MacNaughton calls this period the “Integral Postmodern Theory,” where you question the very reality of existence and purpose.

“MacNaughton recalls asking grand questions like, ‘What are these things that our family and culture is enrolling us into and saying we should care about? Why should we care about them and why should we just go through the motions?’ He calls these things ‘Postmodern Integral Theory,’ which reflect a healthy skepticism towards traditional world views in order to transcend limited thinking and achieve greater mindfulness.”

These questions are normal and necessary to address so that you can start organizing your priorities in life. When feeling confused, misguided, or misplaced in your life, it’s important to revert back to this student’s mindset. So long as you understand that every hardship faced is a lesson to carry with you, the changes around you filter themselves through your natural cognizance adopted throughout the universe.

The five phases of a quarter-life crisis usually go as follows:

Phase 1 – A feeling of being trapped by your life choices. Feeling as though you are living your life on autopilot.

Phase 2 – A rising sense of “I’ve got to get out” and the feeling that you can change your life.

Phase 3 – Quitting the job or relationship or whatever else is making you feel trapped and embarking on a “time out” period where you try out new experiences to find out who you want to be.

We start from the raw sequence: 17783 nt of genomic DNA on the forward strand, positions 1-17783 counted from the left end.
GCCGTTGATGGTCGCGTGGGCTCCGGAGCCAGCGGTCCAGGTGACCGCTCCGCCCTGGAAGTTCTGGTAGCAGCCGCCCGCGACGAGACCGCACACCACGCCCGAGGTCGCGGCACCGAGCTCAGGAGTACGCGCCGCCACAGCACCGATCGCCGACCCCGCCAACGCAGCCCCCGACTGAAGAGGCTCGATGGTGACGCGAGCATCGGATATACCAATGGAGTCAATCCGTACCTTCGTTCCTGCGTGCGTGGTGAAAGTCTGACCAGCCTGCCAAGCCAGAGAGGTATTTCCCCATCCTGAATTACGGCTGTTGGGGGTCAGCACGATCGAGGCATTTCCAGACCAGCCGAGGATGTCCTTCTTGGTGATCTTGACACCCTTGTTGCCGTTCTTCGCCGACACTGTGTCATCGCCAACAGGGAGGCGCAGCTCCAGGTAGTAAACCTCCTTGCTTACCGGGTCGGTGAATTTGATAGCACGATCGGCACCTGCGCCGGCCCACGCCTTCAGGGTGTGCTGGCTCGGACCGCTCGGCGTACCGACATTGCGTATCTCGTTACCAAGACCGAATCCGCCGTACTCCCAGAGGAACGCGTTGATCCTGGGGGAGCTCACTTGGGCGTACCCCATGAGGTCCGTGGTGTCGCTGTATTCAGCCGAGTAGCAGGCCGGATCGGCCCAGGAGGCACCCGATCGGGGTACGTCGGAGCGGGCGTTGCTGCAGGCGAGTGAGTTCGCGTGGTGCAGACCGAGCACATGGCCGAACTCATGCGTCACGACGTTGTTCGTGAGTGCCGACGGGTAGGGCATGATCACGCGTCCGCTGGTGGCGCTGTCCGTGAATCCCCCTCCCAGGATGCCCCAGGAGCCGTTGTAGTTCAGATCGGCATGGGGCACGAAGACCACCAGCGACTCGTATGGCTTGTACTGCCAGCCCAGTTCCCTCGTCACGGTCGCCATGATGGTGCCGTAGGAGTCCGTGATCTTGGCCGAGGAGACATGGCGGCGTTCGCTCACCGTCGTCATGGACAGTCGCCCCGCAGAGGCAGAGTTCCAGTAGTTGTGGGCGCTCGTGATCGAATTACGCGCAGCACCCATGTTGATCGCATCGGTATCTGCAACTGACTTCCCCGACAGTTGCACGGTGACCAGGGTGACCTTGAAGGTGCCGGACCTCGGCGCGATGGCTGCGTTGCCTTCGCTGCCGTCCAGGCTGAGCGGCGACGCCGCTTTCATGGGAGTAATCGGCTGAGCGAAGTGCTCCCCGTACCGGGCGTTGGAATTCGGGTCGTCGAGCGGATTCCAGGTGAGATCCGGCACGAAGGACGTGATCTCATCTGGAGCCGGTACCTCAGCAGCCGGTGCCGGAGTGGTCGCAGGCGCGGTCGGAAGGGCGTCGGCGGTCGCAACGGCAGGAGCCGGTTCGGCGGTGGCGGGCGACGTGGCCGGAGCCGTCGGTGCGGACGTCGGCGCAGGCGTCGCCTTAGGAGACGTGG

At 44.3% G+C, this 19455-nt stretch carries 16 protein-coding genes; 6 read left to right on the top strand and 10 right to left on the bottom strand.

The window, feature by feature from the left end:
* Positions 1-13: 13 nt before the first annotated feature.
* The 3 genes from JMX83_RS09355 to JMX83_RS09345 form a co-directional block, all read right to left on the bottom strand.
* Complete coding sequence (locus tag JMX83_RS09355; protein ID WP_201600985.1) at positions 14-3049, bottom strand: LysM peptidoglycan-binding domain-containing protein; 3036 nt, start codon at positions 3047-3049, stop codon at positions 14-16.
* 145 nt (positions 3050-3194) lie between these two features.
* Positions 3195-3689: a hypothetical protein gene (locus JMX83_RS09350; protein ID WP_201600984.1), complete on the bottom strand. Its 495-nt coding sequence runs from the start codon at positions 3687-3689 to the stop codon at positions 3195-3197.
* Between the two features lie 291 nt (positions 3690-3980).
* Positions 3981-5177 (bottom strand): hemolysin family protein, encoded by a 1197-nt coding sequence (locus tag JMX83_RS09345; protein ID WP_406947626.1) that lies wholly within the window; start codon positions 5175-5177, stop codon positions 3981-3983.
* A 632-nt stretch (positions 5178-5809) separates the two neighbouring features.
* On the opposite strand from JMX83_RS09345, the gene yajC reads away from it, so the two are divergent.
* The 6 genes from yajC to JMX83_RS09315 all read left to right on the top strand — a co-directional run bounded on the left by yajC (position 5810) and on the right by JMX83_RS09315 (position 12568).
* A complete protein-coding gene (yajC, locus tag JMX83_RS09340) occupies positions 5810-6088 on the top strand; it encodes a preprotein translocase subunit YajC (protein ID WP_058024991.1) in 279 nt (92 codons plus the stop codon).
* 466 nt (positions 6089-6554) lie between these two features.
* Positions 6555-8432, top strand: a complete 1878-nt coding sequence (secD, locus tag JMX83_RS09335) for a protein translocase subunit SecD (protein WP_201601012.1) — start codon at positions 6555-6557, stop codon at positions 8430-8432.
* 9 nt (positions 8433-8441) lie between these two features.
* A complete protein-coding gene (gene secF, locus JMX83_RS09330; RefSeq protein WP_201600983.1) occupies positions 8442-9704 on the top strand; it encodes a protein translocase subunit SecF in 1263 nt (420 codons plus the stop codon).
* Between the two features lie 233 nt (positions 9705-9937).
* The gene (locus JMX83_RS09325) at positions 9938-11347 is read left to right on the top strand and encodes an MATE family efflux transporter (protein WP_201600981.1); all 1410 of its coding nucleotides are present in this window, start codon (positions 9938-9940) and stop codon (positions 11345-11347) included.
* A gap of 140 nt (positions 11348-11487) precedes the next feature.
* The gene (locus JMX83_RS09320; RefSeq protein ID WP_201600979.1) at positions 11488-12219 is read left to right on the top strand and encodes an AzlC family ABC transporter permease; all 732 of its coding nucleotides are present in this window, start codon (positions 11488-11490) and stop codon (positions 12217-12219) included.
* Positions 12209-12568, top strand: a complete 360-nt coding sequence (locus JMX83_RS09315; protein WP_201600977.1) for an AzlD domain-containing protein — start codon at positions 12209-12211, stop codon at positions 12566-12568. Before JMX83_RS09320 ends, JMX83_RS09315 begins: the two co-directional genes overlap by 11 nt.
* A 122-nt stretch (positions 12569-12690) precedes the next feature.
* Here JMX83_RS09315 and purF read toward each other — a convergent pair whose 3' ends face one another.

Phase 4 – Rebuilding your life.

Phase 5 – Developing new commitments more attuned to your interests and aspirations.

Of course, these phases don’t manifest the same way for everyone. Overcoming insecurities is managed in a couple of steps. Getting to know yourself, accepting your personal journey, learning to make your own choices, learning to live for yourself, and only yourself, becomes crucial.

And this goes without saying, but don’t even think about comparing yourself to the accomplishments of others. Comparison is a huge no-no that holds you back in a loophole of insecurities which leads nowhere.

On the bright side, by adopting a pupil’s mind during this chapter of development, I can honestly I’m the happiest I’ve ever been. Through experiencing the hardships most quarter-lifers face, I’ve developed a deeper connection with the universe, which has translated into ethereal guidance and sensibilities.

The past year has been centered around spiritual and emotional growth in all areas. I’ve heightened my awareness in so many places, though admittedly fallen behind in others.